DENVER, Colo. — Doctors are advising people to wait for U.S. government approval before attempting to receive a COVID-19 booster shot. But some are not waiting around and have managed to get a third shot.
Gina Welch lives in Maine. She said she has asthma as well as a liver condition and didn’t want to risk getting COVID-19.
"I felt I had to go take this extra step to protect myself. I don’t want to be one of the 15% of symptomatic cases and get a severe case of long COVID, and then have them say in six months, 'OK, we’re now going to do booster shots,'" Welch said.
Welch decided to go to a different clinic from where she got her first two vaccines and got a third dose.
"I was fully prepared for them to have a system with the CDC and then look me up when they entered my information and say, 'You already had your doses.' But there was nothing, and they gave me my first dose," Welch said.
Welch’s decision is similar to a trend being seen in multiple states.
Dr. Michelle Barron with UCHealth said if you don’t have a compromised immune system, getting a booster might not be necessary. For other groups, it’s important to speak with your doctor before making this decision.
"If you do end up doing this, that you are doing it under the right circumstances so you get the full benefit of the protection," Dr. Barron said.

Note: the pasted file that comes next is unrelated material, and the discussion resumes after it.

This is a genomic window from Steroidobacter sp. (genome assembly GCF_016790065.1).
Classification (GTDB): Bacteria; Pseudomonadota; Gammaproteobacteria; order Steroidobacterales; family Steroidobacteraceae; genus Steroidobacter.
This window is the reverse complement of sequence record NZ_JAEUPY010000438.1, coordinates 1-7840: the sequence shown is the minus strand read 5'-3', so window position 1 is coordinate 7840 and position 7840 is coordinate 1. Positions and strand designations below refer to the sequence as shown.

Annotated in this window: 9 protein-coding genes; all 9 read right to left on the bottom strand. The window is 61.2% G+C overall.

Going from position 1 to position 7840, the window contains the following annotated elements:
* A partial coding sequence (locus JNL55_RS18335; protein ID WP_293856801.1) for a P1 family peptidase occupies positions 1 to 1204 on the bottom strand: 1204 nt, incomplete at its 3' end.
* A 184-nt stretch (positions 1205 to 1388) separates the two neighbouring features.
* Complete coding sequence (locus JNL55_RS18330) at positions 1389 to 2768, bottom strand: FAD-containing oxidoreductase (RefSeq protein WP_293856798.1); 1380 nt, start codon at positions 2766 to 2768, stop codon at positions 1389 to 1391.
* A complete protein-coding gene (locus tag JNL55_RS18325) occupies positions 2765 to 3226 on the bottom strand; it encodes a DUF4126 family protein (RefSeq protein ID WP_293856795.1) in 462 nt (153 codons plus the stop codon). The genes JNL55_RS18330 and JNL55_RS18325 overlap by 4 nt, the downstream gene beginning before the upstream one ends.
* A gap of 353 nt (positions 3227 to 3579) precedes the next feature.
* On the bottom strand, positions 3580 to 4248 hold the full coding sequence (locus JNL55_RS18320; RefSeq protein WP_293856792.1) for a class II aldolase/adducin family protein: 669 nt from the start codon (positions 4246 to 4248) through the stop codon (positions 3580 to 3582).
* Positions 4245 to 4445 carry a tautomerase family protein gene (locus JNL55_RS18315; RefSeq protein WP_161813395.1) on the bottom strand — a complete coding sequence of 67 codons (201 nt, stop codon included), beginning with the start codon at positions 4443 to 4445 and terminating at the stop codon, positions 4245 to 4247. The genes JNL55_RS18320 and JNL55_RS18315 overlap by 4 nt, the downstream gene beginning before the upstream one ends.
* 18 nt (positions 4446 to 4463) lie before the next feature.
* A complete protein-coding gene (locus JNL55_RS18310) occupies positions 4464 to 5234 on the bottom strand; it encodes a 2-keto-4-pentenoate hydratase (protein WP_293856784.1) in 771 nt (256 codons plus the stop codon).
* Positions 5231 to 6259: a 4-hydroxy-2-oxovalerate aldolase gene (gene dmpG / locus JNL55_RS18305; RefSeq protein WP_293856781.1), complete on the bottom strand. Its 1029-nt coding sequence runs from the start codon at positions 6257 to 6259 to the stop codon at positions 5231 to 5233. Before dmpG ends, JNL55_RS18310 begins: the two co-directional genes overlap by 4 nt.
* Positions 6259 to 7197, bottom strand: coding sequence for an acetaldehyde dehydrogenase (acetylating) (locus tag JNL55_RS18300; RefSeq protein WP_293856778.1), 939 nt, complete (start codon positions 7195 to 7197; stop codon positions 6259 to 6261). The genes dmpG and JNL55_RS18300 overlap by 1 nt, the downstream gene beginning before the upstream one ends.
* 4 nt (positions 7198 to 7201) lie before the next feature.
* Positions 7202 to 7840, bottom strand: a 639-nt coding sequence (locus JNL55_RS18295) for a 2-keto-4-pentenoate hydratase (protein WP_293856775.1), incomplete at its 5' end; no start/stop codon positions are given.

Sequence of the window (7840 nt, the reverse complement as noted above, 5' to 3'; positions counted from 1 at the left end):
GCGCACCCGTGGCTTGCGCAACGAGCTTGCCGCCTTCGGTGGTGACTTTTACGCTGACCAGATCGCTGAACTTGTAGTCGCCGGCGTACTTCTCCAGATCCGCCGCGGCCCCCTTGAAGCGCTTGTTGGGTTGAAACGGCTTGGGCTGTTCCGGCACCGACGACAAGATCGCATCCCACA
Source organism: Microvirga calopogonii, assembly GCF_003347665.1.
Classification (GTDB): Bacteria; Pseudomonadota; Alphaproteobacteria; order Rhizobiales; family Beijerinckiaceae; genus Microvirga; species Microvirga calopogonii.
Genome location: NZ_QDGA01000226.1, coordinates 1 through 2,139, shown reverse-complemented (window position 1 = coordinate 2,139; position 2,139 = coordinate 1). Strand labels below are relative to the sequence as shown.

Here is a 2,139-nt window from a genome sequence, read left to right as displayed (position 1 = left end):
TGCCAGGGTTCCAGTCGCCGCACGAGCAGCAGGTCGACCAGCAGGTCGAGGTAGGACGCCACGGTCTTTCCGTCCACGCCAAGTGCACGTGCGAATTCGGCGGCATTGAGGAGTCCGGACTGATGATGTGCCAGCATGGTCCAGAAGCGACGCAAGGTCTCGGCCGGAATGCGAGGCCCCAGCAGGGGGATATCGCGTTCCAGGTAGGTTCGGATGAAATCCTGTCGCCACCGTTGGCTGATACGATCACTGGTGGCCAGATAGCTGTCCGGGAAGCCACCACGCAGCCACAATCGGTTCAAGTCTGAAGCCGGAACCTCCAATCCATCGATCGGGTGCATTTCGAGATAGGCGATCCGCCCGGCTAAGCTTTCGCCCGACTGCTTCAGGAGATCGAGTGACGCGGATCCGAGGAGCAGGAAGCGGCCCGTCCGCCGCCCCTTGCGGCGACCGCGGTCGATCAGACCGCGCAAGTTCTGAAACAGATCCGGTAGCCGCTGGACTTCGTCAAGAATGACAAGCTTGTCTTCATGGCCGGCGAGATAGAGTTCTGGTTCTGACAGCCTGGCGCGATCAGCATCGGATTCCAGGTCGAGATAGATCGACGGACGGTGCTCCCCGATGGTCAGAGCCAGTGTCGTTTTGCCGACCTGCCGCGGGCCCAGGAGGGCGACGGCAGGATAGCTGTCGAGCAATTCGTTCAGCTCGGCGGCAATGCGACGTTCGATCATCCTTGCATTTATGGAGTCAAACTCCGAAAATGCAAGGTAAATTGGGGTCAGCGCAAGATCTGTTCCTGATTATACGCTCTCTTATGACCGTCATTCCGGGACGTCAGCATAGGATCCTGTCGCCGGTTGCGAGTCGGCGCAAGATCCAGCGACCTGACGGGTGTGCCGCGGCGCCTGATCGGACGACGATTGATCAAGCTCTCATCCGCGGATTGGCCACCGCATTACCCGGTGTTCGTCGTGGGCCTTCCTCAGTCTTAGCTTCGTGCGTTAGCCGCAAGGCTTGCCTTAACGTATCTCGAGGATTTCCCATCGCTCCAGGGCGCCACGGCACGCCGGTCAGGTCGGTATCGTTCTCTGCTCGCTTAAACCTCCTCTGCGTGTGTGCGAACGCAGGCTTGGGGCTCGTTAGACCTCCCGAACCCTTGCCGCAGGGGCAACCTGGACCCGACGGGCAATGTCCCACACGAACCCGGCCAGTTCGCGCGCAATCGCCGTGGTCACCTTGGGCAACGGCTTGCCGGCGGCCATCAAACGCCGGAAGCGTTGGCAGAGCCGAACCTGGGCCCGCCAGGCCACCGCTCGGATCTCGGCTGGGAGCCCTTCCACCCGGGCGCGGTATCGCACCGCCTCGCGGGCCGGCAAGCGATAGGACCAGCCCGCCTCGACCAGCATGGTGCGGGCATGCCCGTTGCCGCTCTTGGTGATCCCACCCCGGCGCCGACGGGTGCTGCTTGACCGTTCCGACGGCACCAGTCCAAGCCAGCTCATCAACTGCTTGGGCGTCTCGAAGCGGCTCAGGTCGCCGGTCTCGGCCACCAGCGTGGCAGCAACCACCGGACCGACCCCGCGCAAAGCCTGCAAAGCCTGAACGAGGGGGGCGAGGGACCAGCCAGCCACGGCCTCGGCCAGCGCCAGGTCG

Barron said studies have shown people with compromised immune systems could benefit from a booster, but until recommendations come out, it could be best to wait.
"There will always be those who say, 'You know, I am willing to take a risk' or 'I really want to do this anyway,' and know that this is not what we would recommend," Barron said.
For Welch, who received her third dose in June, it’s a decision she stands by.
"I feel much safer now in the situation, knowing that I am as protected as I can be," Welch said.
The Colorado Department of Public Health and Safety said, in part, “experts are trying to learn more about both natural immunity and vaccine-induced immunity of COVID-19 to determine if/when third doses are needed.”
As of Tuesday, booster shots aren’t officially recommended by the Advisory Committee of Immunization Practices.
This story was originally published by Ivan Rodriguez at KMGH.